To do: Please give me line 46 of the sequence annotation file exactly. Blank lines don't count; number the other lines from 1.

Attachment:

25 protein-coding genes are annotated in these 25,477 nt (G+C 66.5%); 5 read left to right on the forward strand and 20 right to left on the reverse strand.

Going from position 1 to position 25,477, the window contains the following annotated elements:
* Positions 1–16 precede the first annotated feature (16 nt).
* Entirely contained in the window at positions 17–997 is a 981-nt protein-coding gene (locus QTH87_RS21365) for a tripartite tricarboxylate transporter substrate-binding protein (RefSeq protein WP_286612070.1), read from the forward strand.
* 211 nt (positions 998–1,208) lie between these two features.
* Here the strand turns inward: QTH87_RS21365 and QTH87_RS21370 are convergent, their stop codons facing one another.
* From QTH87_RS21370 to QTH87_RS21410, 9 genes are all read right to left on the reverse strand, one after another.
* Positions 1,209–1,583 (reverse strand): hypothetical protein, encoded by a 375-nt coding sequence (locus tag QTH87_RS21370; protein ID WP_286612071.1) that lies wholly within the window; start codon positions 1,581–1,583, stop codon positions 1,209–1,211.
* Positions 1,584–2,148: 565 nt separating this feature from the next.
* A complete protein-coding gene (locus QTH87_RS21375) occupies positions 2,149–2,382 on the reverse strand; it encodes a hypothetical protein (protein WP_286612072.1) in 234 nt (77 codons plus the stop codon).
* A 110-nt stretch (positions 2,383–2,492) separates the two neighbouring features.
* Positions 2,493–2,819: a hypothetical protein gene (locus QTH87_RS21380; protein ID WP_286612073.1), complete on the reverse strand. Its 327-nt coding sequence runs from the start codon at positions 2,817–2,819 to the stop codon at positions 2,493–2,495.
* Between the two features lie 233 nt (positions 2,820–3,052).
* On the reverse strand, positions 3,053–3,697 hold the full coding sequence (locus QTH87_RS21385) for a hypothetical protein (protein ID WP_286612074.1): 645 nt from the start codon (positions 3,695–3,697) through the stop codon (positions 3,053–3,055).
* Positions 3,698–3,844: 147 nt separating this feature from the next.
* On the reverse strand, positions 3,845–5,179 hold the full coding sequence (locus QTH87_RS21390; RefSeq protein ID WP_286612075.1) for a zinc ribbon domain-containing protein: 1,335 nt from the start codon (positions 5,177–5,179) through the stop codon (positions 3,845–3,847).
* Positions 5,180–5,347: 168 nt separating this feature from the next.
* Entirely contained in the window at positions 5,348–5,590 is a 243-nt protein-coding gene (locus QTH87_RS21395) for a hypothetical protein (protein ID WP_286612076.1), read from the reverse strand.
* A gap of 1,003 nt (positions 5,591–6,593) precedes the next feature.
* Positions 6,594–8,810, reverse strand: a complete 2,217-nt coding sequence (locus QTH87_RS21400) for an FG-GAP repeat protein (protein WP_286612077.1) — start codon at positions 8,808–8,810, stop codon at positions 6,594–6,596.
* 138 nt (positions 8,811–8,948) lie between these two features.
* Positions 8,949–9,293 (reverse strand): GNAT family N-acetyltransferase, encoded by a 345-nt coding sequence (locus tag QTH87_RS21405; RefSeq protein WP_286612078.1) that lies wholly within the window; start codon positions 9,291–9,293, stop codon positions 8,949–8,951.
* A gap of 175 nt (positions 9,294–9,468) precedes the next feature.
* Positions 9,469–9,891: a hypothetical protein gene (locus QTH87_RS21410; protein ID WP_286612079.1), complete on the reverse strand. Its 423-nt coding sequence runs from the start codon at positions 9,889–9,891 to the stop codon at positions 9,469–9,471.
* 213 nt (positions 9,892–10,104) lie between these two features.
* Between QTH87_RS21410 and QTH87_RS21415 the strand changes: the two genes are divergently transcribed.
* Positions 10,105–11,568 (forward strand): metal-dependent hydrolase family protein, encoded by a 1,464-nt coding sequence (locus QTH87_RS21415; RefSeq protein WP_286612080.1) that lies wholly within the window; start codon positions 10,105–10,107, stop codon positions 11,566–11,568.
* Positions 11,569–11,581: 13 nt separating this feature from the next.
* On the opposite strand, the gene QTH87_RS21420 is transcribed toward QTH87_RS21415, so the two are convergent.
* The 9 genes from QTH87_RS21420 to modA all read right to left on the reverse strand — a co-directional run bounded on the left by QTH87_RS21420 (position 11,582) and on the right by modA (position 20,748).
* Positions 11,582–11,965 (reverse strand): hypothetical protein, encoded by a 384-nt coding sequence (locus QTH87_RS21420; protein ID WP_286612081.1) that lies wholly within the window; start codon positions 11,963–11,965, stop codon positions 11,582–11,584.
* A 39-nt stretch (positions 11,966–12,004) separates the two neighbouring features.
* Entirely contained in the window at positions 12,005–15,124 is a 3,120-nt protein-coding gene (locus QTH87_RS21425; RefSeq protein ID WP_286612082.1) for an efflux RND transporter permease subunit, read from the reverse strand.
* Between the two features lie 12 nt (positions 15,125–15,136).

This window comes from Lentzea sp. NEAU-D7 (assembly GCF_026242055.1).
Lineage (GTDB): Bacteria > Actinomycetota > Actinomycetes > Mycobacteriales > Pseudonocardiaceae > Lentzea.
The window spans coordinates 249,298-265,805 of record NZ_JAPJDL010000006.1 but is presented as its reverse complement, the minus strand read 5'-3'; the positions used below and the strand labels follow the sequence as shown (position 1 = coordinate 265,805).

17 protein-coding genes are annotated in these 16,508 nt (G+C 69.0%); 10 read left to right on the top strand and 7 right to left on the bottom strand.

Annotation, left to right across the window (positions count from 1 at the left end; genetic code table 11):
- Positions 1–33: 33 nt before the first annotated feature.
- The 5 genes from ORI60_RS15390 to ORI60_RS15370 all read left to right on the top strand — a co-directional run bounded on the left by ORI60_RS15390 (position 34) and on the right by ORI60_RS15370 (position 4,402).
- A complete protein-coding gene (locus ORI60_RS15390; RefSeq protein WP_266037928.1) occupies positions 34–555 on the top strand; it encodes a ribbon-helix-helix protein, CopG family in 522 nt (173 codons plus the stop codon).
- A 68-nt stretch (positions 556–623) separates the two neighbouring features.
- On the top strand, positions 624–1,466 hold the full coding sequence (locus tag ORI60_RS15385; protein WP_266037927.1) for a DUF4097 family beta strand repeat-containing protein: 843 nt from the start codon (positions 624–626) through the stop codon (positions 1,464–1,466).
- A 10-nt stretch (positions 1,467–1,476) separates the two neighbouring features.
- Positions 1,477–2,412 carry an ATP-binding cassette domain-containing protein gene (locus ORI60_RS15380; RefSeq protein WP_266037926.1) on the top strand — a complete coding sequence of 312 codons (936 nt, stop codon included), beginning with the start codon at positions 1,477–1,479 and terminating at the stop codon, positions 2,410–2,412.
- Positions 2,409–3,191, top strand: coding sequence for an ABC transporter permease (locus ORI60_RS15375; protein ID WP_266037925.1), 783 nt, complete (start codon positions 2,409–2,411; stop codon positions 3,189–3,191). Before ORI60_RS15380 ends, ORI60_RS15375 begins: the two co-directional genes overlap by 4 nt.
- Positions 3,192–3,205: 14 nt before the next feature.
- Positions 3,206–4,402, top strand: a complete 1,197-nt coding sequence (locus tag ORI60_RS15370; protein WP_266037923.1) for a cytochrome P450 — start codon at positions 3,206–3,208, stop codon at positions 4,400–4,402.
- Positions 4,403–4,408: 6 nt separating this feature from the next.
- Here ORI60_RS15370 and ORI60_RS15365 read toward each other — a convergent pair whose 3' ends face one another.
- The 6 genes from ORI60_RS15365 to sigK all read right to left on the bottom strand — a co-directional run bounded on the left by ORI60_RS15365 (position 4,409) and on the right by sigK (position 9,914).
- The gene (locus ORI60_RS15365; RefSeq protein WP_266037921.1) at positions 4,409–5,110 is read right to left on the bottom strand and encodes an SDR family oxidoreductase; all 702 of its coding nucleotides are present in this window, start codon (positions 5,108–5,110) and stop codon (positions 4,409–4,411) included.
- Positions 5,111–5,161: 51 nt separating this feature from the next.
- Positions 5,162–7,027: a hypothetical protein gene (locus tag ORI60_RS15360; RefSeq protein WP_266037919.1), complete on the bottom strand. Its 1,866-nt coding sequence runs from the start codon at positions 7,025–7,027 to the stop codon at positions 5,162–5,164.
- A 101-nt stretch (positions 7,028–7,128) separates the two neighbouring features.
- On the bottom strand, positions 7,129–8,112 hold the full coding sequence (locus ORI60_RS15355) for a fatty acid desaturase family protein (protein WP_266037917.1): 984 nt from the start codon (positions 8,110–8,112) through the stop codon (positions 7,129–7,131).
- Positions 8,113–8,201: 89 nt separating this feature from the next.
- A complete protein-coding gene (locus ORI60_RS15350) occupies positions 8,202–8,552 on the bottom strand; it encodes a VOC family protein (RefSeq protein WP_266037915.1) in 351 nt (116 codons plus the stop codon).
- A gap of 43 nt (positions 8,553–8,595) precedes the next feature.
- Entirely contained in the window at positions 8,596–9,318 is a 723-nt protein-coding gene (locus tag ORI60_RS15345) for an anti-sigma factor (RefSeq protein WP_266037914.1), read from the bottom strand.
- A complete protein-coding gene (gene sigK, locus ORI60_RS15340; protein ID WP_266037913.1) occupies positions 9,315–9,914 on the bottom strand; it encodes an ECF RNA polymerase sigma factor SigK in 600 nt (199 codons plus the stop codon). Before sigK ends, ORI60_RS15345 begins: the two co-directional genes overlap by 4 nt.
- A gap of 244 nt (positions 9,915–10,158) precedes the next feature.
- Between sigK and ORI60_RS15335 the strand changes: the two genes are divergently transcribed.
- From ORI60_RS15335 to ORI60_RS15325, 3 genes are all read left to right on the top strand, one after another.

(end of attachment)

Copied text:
- Positions 1,477–2,412 carry an ATP-binding cassette domain-containing protein gene (locus ORI60_RS15380; RefSeq protein WP_266037926.1) on the top strand — a complete coding sequence of 312 codons (936 nt, stop codon included), beginning with the start codon at positions 1,477–1,479 and terminating at the stop codon, positions 2,410–2,412.